No, that’s not a typo in the title of Amy Winfrey’s Making Fiends. The multifaceted Winfrey (animator, screenwriter, songwriter, director and voice actor) created a children’s horror web series about a murderous little girl whose friends are monsters and whose nemesis is Pollyanna on steroids that was madly delightful enough to be picked up by Nickelodeon in 2008. Winfrey, also known for her work as an animator on South Park, currently serves as a director on the critically acclaimed Netflix series, BoJack Horseman.
Winfrey’s deranged web series, all accessible via her website amywinfrey.com, include Big Bunny, Squid and Frog, and MuffinFilms, in which bad things happen to good desserts. Her newest is Hooray for Hell, created with husband and fellow animator Peter Merryman (South Park, BoJack, Cartoon Network’s The High Fructose Adventures of Annoying Orange). She also serves as a director on Lisa Hanawalt’s new Netflix animated series Tuca & Bertie, which joins BoJack in a bid for Emmys consideration this year.
This is an Animation 101 question, but can you describe the process of directing an animated episode?
We get a script from the writers, and then I start to pull visual references, things I think might be interesting. You know, inspiration. And then I show those to Raphael [Bob-Waksberg, BoJack creator]. Once I get the go-ahead from him, I talk to my board artists and assign out sequences, and we work on trying to make each part of the episode just as visually interesting as possible.
At this stage of your career, you’ve done it all in animation. Why have you chosen to focus on directing?
I really love writing, too, but I do feel like I really admire the writers on BoJack and feel good directing on it. It’s something that I happened into, but BoJack is so well written that I really want to help their scripts come to life.
How did you come to BoJack?
One of the directors that was on my TV show at Nickelodeon, Making Fiends, recommended me as director on BoJack’s first season. I came in, and in the interview they said: “You’ll be directing an episode with a rock opera!” And I’m like, “Cool, that sounds fun!” Of course, I found out that rock opera doesn’t really take place, [but] I could tell something new and interesting was happening at BoJack that made it different from other animation. There’s a darkness to it that just really drew me in.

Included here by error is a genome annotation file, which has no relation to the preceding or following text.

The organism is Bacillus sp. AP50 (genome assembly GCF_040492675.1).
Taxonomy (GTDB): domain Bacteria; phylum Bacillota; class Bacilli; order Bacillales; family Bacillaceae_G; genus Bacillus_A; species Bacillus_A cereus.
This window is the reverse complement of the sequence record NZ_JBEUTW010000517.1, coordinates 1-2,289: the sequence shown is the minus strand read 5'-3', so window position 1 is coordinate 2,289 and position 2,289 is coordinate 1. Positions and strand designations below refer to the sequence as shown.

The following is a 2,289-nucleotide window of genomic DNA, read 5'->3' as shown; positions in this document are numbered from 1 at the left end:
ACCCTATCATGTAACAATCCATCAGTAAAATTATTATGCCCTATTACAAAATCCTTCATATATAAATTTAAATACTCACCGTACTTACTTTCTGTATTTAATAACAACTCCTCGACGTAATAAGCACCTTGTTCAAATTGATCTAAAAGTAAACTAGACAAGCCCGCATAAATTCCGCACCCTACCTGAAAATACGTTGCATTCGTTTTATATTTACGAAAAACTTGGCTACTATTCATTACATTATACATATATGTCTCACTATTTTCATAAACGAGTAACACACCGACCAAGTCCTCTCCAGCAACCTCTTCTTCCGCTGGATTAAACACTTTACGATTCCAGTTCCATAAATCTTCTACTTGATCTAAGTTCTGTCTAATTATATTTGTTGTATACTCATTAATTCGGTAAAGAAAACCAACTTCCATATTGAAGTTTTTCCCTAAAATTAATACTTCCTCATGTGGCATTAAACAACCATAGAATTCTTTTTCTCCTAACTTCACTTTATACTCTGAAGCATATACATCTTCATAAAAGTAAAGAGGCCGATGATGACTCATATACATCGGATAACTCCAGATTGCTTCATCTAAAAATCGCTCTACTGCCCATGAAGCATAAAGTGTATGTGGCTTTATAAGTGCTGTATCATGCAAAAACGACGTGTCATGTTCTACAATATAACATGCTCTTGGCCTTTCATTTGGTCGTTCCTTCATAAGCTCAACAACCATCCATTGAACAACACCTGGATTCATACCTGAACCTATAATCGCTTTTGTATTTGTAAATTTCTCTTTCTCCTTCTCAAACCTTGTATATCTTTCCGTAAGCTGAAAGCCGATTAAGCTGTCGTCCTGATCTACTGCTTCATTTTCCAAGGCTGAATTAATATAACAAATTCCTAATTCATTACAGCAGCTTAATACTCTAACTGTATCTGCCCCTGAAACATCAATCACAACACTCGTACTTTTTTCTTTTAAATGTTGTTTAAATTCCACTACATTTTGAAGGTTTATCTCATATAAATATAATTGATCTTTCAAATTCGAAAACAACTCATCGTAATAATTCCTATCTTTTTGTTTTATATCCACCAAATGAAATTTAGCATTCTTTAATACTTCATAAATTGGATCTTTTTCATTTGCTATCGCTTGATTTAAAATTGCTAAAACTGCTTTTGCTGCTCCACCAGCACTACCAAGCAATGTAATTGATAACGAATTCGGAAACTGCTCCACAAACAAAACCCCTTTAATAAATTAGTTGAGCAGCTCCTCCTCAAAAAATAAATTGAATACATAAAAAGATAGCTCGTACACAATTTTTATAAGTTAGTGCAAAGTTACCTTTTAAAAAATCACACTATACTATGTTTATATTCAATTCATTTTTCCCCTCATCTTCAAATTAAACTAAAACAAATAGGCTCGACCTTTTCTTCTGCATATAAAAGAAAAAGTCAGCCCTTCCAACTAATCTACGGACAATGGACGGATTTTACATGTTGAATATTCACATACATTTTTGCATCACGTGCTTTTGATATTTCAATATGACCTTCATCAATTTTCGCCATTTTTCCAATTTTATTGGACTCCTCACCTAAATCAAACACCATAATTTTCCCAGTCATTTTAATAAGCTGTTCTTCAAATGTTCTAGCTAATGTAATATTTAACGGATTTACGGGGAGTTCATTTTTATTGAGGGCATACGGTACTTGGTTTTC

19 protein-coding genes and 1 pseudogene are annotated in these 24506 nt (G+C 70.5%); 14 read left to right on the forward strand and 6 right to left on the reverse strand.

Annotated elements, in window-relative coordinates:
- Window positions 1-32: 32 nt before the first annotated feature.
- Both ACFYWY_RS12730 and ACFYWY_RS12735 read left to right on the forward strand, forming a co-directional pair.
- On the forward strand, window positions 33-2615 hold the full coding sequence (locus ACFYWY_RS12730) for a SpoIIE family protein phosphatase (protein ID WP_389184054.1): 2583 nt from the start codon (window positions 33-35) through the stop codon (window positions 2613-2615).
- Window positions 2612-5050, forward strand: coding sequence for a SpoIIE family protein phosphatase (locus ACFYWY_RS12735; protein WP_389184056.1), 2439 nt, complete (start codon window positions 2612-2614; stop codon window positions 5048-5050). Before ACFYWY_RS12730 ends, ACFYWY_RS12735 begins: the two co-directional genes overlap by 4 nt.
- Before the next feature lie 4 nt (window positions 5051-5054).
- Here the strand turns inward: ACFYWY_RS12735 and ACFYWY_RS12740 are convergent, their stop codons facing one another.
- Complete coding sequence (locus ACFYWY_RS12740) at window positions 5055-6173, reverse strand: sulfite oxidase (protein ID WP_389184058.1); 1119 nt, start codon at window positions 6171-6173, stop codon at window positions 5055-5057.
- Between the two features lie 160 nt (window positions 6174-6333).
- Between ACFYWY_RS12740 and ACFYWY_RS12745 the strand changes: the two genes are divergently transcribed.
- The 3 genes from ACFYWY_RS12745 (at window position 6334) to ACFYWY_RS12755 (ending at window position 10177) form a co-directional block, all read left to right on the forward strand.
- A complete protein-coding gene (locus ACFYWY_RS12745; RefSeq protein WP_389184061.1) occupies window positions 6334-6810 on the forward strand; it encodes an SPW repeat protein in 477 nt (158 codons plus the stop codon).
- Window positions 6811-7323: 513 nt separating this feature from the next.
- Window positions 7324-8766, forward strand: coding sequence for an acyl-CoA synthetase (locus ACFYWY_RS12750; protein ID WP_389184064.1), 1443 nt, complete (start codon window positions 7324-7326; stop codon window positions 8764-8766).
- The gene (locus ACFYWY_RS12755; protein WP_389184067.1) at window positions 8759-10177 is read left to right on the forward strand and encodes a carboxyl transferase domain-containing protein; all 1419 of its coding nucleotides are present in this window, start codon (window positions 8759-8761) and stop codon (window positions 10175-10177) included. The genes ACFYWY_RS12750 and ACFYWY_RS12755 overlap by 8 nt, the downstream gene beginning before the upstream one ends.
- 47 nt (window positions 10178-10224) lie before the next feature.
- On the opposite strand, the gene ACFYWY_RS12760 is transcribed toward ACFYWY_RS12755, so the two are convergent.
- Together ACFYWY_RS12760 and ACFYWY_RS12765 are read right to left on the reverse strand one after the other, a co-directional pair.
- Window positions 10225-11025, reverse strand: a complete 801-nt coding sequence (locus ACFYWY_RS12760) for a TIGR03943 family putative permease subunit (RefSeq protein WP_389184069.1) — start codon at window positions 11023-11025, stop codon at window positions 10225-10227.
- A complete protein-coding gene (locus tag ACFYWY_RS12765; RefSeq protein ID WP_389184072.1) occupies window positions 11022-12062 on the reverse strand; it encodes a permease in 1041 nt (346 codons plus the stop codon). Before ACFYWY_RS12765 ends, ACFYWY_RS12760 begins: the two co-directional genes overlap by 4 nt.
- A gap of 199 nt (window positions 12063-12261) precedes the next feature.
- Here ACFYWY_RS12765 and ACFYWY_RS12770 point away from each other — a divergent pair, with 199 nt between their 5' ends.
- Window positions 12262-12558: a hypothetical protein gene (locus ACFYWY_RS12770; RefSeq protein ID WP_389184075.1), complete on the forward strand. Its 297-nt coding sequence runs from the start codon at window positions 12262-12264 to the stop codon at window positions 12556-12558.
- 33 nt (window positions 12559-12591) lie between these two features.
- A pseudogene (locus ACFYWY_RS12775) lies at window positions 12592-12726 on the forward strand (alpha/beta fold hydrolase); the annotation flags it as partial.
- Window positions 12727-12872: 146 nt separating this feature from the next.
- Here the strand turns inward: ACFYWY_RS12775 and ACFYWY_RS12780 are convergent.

Do you have more creative freedom in adult animation than on a children’s show like Making Fiends?
I just started making cartoons to entertain myself. Maybe if I had set out to make something for children, it wouldn’t have been as dark. I probably wouldn’t have been like, “I’m going to make a TV show about a girl trying to kill another girl.”
Were you surprised when Nickelodeon said, “Hey, let’s put this on the air for 7-year-olds”?
Certainly they were aware that while SpongeBob Squarepants appealed to young children, it also had a following among adults. But we certainly had different standards than other shows. When our Standards and Practices person went on vacation, somebody else took over and they marked up our scripts like crazy. Then our [regular] person came back and was like, “No, no, no, it’s OK. You can hit children in the head on this show.”
There’s already Emmy buzz surrounding one special BoJack episode, “Free Churro,” in which BoJack, voiced by Will Arnett, delivers a bizarre, rambling eulogy for his mother that lasts the entire episode. How did you approach that?
This is an episode [in which] the writing and the voice performance are what shines, so I just didn’t want to get in the way of that. I wanted to make sophisticated, simple choices. This was more of a haiku. I just wanted to complement those things, and make it all work.
How has adult animation changed since you began your career?
I think having BoJack be a success is important. I feel like adult animation was trapped in a sort of Family Guy or Simpsons, hapless Dad sort of state for a while. And yeah, I think having something that’s adult and sophisticated versus adult and crude was important. As much as I loved working on South Park, I think it’s interesting to see there’s more than one way we can go about this.
Has the role of women in animation changed as well?
I think that change is coming. I mean, I co-teach a class at UCLA and more and more women have been coming through the graduate program, very talented people. I just knew at some point those people would start getting jobs in the industry and [begin] affecting the gender balance of all these productions. I think sometimes I still have a little thing where, [when] people meet me and find out I’m an animation director, I’m still a little bit of a unicorn, like something that is rare and mystical. But I think that’s changing. It was so exciting to me on BoJack to suddenly not be the only female director on a show. That was a great moment.
What’s next for you?
I’m working on some pitches. I’ve taken a bit of a break from that for a while, but I do want to start pitching my own ideas. And I have been doing a web cartoon with my husband called Hooray for Hell that we try to work on in our spare time. It’s been really slow going, but fun.
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